50 Years Ago a Whale Exploded in Oregon, Now There's Exploding Whale Park

Residents of a coastal city in Oregon have voted to commemorate eight tons of exploded rotten flesh with a new park: Exploding Whale Memorial Park.

The dead sperm whale that washed ashore near the coastal city of Florence, Oregon in November 1970 was starting to smell after more than a week, but the Oregon Department of Highways determined it was too large to bury. Instead they blew it up, using 20 cases of dynamite.

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A sperm whale died on a beach in Hunstanton, England, after stranding itself in February, 2016. It was not blown up. Photo by Ben Pruchnie/Getty Images

More than a hundred people showed up to witness the explosion, with officials hopeful that the dynamited whale would disintegrate into pieces small enough to be cleaned up by sea gulls. Instead, the whale blew apart in massive, stinking chunks—one large enough to crush local resident Walter Umenhofer's parked 1969 Oldsmobile nearby.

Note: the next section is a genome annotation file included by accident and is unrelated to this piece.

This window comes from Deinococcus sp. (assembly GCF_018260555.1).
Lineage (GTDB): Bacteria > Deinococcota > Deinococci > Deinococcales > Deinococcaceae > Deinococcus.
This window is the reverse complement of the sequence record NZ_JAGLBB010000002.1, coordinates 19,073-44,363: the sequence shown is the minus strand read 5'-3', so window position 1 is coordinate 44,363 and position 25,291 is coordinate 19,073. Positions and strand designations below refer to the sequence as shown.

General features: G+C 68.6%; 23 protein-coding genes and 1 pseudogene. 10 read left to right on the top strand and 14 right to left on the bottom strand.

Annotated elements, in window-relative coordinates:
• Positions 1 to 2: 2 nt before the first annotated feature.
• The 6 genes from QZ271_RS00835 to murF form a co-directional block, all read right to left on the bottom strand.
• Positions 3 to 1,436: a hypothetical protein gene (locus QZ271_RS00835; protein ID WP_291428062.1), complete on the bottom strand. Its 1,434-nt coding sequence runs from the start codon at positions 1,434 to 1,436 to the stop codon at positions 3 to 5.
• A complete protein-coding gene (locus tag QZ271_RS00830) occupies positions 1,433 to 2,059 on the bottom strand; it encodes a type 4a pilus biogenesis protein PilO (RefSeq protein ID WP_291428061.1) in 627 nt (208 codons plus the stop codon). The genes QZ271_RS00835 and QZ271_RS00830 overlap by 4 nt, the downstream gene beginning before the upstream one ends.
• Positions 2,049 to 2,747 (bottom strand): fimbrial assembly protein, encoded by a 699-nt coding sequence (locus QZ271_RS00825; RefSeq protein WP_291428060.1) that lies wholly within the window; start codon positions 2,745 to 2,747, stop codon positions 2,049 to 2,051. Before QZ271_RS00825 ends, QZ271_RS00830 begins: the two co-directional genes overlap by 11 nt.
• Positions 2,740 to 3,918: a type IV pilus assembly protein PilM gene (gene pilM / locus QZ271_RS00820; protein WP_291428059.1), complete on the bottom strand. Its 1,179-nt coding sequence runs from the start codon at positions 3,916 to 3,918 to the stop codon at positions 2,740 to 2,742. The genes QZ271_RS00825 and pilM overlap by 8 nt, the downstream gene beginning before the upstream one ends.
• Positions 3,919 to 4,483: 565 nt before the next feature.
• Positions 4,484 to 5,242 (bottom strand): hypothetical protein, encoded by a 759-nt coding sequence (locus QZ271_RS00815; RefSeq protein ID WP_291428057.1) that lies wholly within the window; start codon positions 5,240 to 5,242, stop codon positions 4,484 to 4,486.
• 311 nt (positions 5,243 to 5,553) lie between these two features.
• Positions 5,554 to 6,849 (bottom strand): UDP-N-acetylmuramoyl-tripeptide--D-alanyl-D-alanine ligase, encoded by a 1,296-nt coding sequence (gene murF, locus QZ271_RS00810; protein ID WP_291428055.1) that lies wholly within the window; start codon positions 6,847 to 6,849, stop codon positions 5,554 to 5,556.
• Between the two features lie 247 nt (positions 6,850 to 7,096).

"When they touched that sucker off, let me tell you: that thing went up and it was the biggest mushroom cloud you've ever seen," Umenhofer recalled in an ABC7 news segment commemorating the event. "It was red and white and black and it was nothing but guts and blood and gunk."

Wind blew a mist of red gore over witnesses, who began to run away from the falling chunks of blubber.

50 years later, a new park will memorialize the event after opening under a temporary name last May. Florence voters opted for the name Exploding Whale Memorial Park in an online survey. 439 out of 856 voters, according to The New York Times, chose the name Exploding Whale Memorial Park over other candidates like Bridge View Park and Siuslaw River View Park.

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Exploding Whale Memorial Park mascot “Flo the Whale," making an appearance next to the new park's sign. Megan Messmer/City of Florence

Exploding Whale Memorial Park, a name that will never be boring to type, has more to offer than a long-dissipated stink, with views of the Siuslaw River, its bridge and a sand dune habitat on the river's southern banks. Funded by two grants, the new park includes picnic tables, a shelter, bike racks and hiking trails, with river access for canoes and kayaks.

The park was originally set to have its grand opening during the city's Rhododendron Festival—the 2020 theme was "Blast from the Past"—but the event was cancelled in light of the ongoing coronavirus pandemic. But the destruction of the sperm whale's corporeal form will be memorialized in more than just name: the park's new sign features a whale, intact, spouting water in the shape of a heart.

"It's not gory," Florence's city project manager Megan Messmer told The Times. "It's a cute whale."